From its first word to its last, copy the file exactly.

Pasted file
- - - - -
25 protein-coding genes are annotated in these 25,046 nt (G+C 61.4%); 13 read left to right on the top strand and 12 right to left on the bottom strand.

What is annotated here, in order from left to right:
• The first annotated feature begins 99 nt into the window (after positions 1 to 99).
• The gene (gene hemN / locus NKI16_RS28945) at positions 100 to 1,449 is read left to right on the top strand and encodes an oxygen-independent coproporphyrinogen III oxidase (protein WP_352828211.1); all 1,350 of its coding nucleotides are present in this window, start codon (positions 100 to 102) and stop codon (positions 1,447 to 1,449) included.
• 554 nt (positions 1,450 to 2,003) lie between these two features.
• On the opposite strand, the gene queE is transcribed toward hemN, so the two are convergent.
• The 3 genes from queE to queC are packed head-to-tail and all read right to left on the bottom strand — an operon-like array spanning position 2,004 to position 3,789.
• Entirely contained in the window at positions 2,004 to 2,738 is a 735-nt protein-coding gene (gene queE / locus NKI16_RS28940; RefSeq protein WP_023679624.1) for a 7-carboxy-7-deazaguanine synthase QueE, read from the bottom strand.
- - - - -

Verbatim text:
25 protein-coding genes are annotated in these 25,046 nt (G+C 61.4%); 13 read left to right on the top strand and 12 right to left on the bottom strand.

What is annotated here, in order from left to right:
• The first annotated feature begins 99 nt into the window (after positions 1 to 99).
• The gene (gene hemN / locus NKI16_RS28945) at positions 100 to 1,449 is read left to right on the top strand and encodes an oxygen-independent coproporphyrinogen III oxidase (protein WP_352828211.1); all 1,350 of its coding nucleotides are present in this window, start codon (positions 100 to 102) and stop codon (positions 1,447 to 1,449) included.
• 554 nt (positions 1,450 to 2,003) lie between these two features.
• On the opposite strand, the gene queE is transcribed toward hemN, so the two are convergent.
• The 3 genes from queE to queC are packed head-to-tail and all read right to left on the bottom strand — an operon-like array spanning position 2,004 to position 3,789.
• Entirely contained in the window at positions 2,004 to 2,738 is a 735-nt protein-coding gene (gene queE / locus NKI16_RS28940; RefSeq protein WP_023679624.1) for a 7-carboxy-7-deazaguanine synthase QueE, read from the bottom strand.